From Caesar A. Rodney
Wilmington Decr. 20th. 1801.
Honored & Dear Sir,
Notwithstanding the Opposers of the Republican Administration have prevailed on our Chancellor (whose age had rendered him an easy prey) to resign, & by that means have obtained the appointment of his successor who will be our present Atty. Genl. N. Ridgely whose place will also be filled by them1 they have contrary to my expectation & that of our friends determined I understand to dispute the election of Governor.
Their object is, & they have the numbers in the legislature to do it, to set aside Col: Hall’s return & establish their candidate Genl. N. Mitchell as the person having a majority of legal votes, as duly elected to the office of Governor.2
Rely on it they had at one period totally abandoned the idea of controverting the election, & the late determination has I am convinced been made with a general veiw & in consequence of advice from other parts.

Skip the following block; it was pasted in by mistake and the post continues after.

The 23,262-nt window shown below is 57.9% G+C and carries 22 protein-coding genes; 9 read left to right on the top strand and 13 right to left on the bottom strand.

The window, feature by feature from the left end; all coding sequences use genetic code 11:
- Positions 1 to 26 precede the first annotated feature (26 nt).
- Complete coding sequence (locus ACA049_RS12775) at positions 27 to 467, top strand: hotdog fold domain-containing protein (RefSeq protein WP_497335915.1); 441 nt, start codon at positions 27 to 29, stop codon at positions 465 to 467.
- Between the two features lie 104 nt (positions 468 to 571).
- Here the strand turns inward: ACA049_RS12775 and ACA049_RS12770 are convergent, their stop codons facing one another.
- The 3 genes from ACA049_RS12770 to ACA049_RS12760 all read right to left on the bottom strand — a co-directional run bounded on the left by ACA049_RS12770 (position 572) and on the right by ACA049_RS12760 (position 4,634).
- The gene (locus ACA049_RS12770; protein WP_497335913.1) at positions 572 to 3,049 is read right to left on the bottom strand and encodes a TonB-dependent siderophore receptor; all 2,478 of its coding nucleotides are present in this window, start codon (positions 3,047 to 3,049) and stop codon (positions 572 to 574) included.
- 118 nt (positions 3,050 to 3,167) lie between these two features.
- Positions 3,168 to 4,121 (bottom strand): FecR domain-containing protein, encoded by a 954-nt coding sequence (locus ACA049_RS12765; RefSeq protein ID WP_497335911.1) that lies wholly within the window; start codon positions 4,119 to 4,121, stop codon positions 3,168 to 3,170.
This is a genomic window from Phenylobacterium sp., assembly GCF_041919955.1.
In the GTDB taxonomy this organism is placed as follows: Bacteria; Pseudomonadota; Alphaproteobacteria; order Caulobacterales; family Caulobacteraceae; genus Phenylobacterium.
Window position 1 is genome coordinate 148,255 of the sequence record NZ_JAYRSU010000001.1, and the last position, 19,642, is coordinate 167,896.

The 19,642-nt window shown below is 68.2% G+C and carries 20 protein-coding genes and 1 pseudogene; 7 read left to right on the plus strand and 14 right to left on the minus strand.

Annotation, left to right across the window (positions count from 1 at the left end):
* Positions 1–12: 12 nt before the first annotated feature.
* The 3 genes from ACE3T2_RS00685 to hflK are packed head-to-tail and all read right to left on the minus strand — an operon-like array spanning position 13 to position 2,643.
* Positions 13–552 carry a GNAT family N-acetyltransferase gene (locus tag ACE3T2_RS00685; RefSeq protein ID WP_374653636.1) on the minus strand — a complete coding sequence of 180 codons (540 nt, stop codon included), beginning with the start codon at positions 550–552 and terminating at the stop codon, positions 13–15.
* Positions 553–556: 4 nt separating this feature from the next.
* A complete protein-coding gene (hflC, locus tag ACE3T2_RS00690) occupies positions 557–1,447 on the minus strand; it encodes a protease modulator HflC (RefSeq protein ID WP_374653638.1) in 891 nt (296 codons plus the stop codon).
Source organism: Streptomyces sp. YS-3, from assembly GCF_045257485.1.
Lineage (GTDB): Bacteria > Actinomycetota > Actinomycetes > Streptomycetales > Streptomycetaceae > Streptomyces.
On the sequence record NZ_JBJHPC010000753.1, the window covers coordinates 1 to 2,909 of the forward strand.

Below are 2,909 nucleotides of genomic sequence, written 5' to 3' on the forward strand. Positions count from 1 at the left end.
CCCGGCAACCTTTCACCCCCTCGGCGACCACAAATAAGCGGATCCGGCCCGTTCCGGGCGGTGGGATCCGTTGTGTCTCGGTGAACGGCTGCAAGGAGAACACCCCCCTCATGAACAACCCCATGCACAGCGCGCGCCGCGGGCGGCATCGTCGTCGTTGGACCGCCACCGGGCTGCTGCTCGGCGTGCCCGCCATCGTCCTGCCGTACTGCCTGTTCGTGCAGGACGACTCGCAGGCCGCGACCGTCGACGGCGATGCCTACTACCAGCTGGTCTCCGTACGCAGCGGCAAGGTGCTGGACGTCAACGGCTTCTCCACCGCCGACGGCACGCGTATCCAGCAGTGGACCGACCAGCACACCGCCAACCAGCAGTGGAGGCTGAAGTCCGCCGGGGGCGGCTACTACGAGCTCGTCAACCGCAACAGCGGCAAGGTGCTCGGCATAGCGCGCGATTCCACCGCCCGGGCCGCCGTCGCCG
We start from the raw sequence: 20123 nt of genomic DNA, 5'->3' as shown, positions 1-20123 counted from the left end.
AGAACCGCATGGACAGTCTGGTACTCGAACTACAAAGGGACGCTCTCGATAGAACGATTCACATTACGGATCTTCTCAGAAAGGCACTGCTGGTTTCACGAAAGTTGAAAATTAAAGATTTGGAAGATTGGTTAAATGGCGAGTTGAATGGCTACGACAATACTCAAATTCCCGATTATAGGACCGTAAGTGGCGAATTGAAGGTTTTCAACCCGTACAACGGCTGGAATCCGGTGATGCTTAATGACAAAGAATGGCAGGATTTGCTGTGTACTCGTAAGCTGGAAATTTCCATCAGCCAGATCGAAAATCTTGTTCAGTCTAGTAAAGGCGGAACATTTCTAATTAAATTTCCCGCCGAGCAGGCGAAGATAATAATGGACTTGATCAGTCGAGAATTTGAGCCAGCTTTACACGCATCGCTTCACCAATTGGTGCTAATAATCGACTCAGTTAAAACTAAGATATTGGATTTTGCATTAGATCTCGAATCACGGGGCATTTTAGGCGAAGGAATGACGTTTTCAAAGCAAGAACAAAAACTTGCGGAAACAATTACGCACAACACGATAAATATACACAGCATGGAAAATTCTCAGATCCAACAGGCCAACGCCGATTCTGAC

It is our duty to consult with the government on this subject, to inform them of the course we mean to take & the measures we mean to pursue, which shall be done when fixed on.
I regard it as a spasm in the last agony of the approaching dissolution of their power. But the consequences may be such as we may all deplore.
We must inculcate in every stage of the business prudence & moderation among our Republican bretheren, but at the same time a firmness which would do credit to the band of Leonidas.3 With great esteem & respect I remain Dr. Sir Yours Most Sincerely
C. A. Rodney